Area constables support bill that would change training requirements

Published 6:46 pm Monday, February 12, 2018

Constables across the Northeast Tennessee area are getting behind a bill sponsored by local lawmakers to improve the minimum training standards for the elected law enforcement officers.

Constables are elected law enforcement officers who serve their local communities and have the same authority of arrest under state law as do sheriff’s deputies and police officers. Each of Carter County’s eight districts is served by two elected constables.

Currently, state law requires that each constable complete 40 hours of in-service training within one year of their election to the post. The current law does not require any continuing training after that initial 40 hours.

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Two local lawmakers — State Rep. Timothy Hill and State Sen. Rusty Crowe — have introduced bills in the Tennessee General Assembly that would change the law to require constables to undergo a minimum of 40 hours of in-service training each year they hold office.

The Tennessee Constables Association is backing the bill, and members of the organization worked with the lawmakers to help draft the legislation.

“Training is something we need to continue to have each year,” said Kent Harris, Executive Director & CEO of the Tennessee Constables Association. “It helps us keep up with new laws, like cell phones in school zones. A lot of constables work school zones, and they need to know about that change.”

Harris is a constable serving in Sullivan County, and he has seen first-hand how important it is to keep up with training.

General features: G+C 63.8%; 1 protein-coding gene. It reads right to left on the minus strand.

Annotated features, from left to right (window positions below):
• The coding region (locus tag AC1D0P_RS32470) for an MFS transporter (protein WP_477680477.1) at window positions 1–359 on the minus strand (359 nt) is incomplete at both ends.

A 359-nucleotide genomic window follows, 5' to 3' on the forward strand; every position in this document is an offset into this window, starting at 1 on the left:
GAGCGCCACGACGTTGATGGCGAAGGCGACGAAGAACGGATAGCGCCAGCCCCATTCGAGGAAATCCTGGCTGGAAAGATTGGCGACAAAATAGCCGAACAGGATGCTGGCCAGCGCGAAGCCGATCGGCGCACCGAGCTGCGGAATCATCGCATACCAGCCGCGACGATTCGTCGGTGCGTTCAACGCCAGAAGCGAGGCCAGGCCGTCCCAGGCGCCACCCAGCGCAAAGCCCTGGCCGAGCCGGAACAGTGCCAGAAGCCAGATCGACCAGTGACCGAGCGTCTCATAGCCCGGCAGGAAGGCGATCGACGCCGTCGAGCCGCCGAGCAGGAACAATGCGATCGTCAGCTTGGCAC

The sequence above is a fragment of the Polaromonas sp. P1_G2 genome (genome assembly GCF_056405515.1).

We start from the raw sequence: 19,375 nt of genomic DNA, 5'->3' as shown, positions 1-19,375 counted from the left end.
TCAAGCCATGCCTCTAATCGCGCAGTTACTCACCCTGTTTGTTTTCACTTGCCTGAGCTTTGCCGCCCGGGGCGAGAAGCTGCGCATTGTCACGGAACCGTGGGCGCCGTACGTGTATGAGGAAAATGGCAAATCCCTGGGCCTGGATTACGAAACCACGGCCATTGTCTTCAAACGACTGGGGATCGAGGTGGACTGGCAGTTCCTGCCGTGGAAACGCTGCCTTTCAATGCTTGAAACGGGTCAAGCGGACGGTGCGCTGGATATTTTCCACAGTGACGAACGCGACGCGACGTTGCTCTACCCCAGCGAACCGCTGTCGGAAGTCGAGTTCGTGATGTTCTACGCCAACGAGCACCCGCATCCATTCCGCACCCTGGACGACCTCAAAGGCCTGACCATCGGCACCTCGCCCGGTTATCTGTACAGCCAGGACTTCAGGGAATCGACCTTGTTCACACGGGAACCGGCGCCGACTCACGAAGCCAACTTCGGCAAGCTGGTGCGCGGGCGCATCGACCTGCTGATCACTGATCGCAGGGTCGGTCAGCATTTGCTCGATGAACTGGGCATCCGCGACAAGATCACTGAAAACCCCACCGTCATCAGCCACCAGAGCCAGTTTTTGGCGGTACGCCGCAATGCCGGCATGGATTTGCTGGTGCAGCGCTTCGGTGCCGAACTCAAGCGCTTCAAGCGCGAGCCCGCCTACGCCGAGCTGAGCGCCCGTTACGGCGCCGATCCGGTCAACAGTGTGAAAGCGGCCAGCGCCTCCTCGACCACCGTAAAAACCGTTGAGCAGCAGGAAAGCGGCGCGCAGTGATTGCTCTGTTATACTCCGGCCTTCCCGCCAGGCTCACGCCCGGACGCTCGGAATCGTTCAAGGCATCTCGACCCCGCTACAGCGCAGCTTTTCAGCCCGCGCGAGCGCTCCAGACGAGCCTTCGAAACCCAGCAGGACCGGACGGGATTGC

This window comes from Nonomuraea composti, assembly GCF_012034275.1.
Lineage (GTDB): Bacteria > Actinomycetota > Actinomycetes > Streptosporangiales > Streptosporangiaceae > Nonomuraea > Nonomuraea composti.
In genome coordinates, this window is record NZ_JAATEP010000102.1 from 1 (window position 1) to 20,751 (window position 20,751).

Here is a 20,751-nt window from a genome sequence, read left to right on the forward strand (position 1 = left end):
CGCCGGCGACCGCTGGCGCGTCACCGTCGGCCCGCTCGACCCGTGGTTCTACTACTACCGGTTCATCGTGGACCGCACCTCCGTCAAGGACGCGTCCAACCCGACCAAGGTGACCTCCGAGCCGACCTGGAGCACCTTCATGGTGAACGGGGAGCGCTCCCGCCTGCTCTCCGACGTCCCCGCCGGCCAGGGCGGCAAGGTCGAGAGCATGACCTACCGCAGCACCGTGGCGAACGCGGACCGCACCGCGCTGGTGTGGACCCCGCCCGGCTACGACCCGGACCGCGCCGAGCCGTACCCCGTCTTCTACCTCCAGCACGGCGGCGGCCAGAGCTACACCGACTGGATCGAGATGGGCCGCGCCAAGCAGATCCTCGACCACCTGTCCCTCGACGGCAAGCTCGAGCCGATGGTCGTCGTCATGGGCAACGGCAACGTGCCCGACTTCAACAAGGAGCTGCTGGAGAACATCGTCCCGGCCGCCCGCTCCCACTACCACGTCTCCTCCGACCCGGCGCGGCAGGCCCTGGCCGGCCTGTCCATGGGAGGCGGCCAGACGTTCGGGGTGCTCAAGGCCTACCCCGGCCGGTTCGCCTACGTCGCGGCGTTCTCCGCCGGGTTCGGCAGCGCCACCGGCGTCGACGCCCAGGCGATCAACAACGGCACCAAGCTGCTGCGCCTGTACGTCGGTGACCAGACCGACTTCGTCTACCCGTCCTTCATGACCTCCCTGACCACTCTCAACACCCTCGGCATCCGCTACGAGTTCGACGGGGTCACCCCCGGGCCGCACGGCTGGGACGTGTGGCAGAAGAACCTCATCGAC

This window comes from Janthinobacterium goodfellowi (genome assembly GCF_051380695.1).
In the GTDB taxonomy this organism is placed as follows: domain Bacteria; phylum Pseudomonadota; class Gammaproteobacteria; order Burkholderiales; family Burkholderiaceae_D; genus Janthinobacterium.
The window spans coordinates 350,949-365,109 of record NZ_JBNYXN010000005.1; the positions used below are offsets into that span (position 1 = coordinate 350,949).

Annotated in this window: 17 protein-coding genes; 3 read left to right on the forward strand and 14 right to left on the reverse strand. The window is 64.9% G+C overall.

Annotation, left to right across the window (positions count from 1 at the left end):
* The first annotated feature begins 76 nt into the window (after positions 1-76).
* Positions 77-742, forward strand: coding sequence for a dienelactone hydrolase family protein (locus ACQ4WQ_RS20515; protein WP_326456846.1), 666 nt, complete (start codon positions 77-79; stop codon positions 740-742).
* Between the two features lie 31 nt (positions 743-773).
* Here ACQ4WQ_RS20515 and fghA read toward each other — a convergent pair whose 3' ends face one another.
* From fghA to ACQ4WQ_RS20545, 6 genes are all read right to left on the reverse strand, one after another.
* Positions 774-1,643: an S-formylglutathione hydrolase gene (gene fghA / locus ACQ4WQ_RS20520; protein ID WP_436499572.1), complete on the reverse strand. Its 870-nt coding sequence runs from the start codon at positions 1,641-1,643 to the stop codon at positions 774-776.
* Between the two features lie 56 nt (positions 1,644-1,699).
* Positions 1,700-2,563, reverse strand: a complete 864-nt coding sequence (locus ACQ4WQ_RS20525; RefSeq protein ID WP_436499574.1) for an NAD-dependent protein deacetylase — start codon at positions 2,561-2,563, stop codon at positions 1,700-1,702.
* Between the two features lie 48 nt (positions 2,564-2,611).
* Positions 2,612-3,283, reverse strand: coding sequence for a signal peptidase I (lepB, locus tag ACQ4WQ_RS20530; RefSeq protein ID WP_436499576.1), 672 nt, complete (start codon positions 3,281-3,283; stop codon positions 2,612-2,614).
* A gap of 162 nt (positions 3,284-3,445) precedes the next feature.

“You’re always coming up on new things,” Harris said.

According to Harris, many of the constables serving in Northeast Tennessee are already meeting the proposed standard of training because they are dedicated to serving their community.

“Most of the fellows who get their training here have it every year,” Harris said. “You get away from Northeast Tennessee, and you don’t have the training we do here. We want to make that a standard state-wide.”

Proper training can help protect a constable, not just out in the field but in a courtroom according to Constable Ken Potter, who serves Carter County’s 7th District.

Constables are particularly vulnerable to civil lawsuits because they do not have some of the legal buffers that are available to law enforcement officers working for a sheriff’s department or police department, Potter said.

“He can be sued at any time and lose everything he has worked for all his life,” Potter said. “When something like that happens the first thing they want to know about is his training, what kind of training did he have.”

Potter, who is a certified law enforcement instructor, said staying informed about changes in the law and changes in procedure are important for a constable in the performance of their duties.

“If you know what the law is and you stay within the law, you won’t have any trouble,” Potter said.

Like Harris, Potter said it has also been his experience that local constables are already receiving the annual training that would be required under the proposed change in state law.

“I do not know of a single constable in office right now in Carter County who is not meeting this standard,” Potter said.